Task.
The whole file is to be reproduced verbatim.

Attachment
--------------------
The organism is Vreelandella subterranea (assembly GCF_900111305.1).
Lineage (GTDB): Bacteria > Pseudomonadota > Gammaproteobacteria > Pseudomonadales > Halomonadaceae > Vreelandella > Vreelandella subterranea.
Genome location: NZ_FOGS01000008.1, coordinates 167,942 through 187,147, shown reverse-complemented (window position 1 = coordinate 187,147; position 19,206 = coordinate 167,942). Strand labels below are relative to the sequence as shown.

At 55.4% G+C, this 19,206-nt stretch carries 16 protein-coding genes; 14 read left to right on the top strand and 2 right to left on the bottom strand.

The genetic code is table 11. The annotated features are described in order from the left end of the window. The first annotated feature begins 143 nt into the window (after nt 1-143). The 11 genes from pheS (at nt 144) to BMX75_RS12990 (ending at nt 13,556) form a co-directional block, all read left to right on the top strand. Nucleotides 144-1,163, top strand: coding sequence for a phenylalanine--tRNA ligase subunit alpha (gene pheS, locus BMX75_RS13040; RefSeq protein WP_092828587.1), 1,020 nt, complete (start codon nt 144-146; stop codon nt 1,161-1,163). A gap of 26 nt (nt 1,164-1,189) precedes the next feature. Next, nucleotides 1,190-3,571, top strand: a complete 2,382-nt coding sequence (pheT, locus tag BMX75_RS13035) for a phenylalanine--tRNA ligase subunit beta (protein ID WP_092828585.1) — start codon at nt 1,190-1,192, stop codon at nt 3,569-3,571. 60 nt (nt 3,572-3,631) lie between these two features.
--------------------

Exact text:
The organism is Vreelandella subterranea (assembly GCF_900111305.1).
Lineage (GTDB): Bacteria > Pseudomonadota > Gammaproteobacteria > Pseudomonadales > Halomonadaceae > Vreelandella > Vreelandella subterranea.
Genome location: NZ_FOGS01000008.1, coordinates 167,942 through 187,147, shown reverse-complemented (window position 1 = coordinate 187,147; position 19,206 = coordinate 167,942). Strand labels below are relative to the sequence as shown.

At 55.4% G+C, this 19,206-nt stretch carries 16 protein-coding genes; 14 read left to right on the top strand and 2 right to left on the bottom strand.

The genetic code is table 11. The annotated features are described in order from the left end of the window. The first annotated feature begins 143 nt into the window (after nt 1-143). The 11 genes from pheS (at nt 144) to BMX75_RS12990 (ending at nt 13,556) form a co-directional block, all read left to right on the top strand. Nucleotides 144-1,163, top strand: coding sequence for a phenylalanine--tRNA ligase subunit alpha (gene pheS, locus BMX75_RS13040; RefSeq protein WP_092828587.1), 1,020 nt, complete (start codon nt 144-146; stop codon nt 1,161-1,163). A gap of 26 nt (nt 1,164-1,189) precedes the next feature. Next, nucleotides 1,190-3,571, top strand: a complete 2,382-nt coding sequence (pheT, locus tag BMX75_RS13035) for a phenylalanine--tRNA ligase subunit beta (protein ID WP_092828585.1) — start codon at nt 1,190-1,192, stop codon at nt 3,569-3,571. 60 nt (nt 3,572-3,631) lie between these two features.